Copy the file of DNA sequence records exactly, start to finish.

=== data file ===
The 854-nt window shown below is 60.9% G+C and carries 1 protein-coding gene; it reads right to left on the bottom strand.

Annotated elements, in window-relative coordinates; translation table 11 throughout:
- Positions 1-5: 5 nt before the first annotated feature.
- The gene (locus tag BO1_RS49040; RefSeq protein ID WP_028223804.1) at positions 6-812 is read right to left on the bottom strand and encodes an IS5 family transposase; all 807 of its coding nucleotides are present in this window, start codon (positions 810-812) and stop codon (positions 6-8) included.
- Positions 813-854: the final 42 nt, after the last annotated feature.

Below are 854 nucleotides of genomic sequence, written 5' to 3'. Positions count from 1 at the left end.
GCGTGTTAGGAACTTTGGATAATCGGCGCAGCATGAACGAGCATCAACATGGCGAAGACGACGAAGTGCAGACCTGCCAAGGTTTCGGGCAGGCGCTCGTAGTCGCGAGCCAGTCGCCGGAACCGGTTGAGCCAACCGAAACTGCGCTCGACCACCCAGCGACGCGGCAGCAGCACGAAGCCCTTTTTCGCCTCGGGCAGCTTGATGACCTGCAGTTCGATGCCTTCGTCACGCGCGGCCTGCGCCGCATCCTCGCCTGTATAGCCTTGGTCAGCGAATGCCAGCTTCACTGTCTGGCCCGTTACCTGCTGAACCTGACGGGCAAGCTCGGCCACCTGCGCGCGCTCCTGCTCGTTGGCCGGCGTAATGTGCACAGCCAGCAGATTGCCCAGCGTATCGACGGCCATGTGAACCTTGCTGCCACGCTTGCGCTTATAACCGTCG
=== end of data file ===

The 854-nt window shown below is 60.9% G+C and carries 1 protein-coding gene; it reads right to left on the bottom strand.

Annotated elements, in window-relative coordinates; translation table 11 throughout:
- Positions 1-5: 5 nt before the first annotated feature.
- The gene (locus tag BO1_RS49040; RefSeq protein ID WP_028223804.1) at positions 6-812 is read right to left on the bottom strand and encodes an IS5 family transposase; all 807 of its coding nucleotides are present in this window, start codon (positions 810-812) and stop codon (positions 6-8) included.
- Positions 813-854: the final 42 nt, after the last annotated feature.

Below are 854 nucleotides of genomic sequence, written 5' to 3'. Positions count from 1 at the left end.
GCGTGTTAGGAACTTTGGATAATCGGCGCAGCATGAACGAGCATCAACATGGCGAAGACGACGAAGTGCAGACCTGCCAAGGTTTCGGGCAGGCGCTCGTAGTCGCGAGCCAGTCGCCGGAACCGGTTGAGCCAACCGAAACTGCGCTCGACCACCCAGCGACGCGGCAGCAGCACGAAGCCCTTTTTCGCCTCGGGCAGCTTGATGACCTGCAGTTCGATGCCTTCGTCACGCGCGGCCTGCGCCGCATCCTCGCCTGTATAGCCTTGGTCAGCGAATGCCAGCTTCACTGTCTGGCCCGTTACCTGCTGAACCTGACGGGCAAGCTCGGCCACCTGCGCGCGCTCCTGCTCGTTGGCCGGCGTAATGTGCACAGCCAGCAGATTGCCCAGCGTATCGACGGCCATGTGAACCTTGCTGCCACGCTTGCGCTTATAACCGTCG